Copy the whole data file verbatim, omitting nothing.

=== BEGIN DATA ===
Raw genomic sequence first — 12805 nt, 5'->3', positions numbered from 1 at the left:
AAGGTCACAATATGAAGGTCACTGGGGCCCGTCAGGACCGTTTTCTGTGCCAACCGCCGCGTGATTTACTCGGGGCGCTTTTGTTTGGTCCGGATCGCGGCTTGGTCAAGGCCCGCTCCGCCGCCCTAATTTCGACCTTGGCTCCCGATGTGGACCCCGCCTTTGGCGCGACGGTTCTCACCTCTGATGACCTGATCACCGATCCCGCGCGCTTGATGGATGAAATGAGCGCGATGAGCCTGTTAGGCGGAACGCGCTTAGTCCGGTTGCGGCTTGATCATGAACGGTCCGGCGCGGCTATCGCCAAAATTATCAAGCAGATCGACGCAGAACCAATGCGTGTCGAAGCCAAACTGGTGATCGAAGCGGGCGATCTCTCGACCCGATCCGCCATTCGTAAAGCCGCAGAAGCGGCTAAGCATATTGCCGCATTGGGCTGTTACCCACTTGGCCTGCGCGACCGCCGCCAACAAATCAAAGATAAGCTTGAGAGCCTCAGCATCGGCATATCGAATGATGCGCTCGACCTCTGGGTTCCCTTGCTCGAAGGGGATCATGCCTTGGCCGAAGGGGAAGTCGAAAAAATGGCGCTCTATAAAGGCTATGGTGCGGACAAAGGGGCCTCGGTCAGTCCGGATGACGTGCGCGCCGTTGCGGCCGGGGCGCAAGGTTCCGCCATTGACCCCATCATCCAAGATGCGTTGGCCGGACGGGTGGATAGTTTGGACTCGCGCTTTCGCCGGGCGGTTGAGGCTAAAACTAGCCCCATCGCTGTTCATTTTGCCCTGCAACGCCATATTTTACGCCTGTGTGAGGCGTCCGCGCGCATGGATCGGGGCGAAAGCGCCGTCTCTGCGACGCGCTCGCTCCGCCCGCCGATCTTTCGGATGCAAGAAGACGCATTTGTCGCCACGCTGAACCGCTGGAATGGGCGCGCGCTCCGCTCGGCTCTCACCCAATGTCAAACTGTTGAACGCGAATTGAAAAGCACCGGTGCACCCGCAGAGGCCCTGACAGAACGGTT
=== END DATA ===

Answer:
Raw genomic sequence first — 12805 nt, 5'->3', positions numbered from 1 at the left:
AAGGTCACAATATGAAGGTCACTGGGGCCCGTCAGGACCGTTTTCTGTGCCAACCGCCGCGTGATTTACTCGGGGCGCTTTTGTTTGGTCCGGATCGCGGCTTGGTCAAGGCCCGCTCCGCCGCCCTAATTTCGACCTTGGCTCCCGATGTGGACCCCGCCTTTGGCGCGACGGTTCTCACCTCTGATGACCTGATCACCGATCCCGCGCGCTTGATGGATGAAATGAGCGCGATGAGCCTGTTAGGCGGAACGCGCTTAGTCCGGTTGCGGCTTGATCATGAACGGTCCGGCGCGGCTATCGCCAAAATTATCAAGCAGATCGACGCAGAACCAATGCGTGTCGAAGCCAAACTGGTGATCGAAGCGGGCGATCTCTCGACCCGATCCGCCATTCGTAAAGCCGCAGAAGCGGCTAAGCATATTGCCGCATTGGGCTGTTACCCACTTGGCCTGCGCGACCGCCGCCAACAAATCAAAGATAAGCTTGAGAGCCTCAGCATCGGCATATCGAATGATGCGCTCGACCTCTGGGTTCCCTTGCTCGAAGGGGATCATGCCTTGGCCGAAGGGGAAGTCGAAAAAATGGCGCTCTATAAAGGCTATGGTGCGGACAAAGGGGCCTCGGTCAGTCCGGATGACGTGCGCGCCGTTGCGGCCGGGGCGCAAGGTTCCGCCATTGACCCCATCATCCAAGATGCGTTGGCCGGACGGGTGGATAGTTTGGACTCGCGCTTTCGCCGGGCGGTTGAGGCTAAAACTAGCCCCATCGCTGTTCATTTTGCCCTGCAACGCCATATTTTACGCCTGTGTGAGGCGTCCGCGCGCATGGATCGGGGCGAAAGCGCCGTCTCTGCGACGCGCTCGCTCCGCCCGCCGATCTTTCGGATGCAAGAAGACGCATTTGTCGCCACGCTGAACCGCTGGAATGGGCGCGCGCTCCGCTCGGCTCTCACCCAATGTCAAACTGTTGAACGCGAATTGAAAAGCACCGGTGCACCCGCAGAGGCCCTGACAGAACGGTT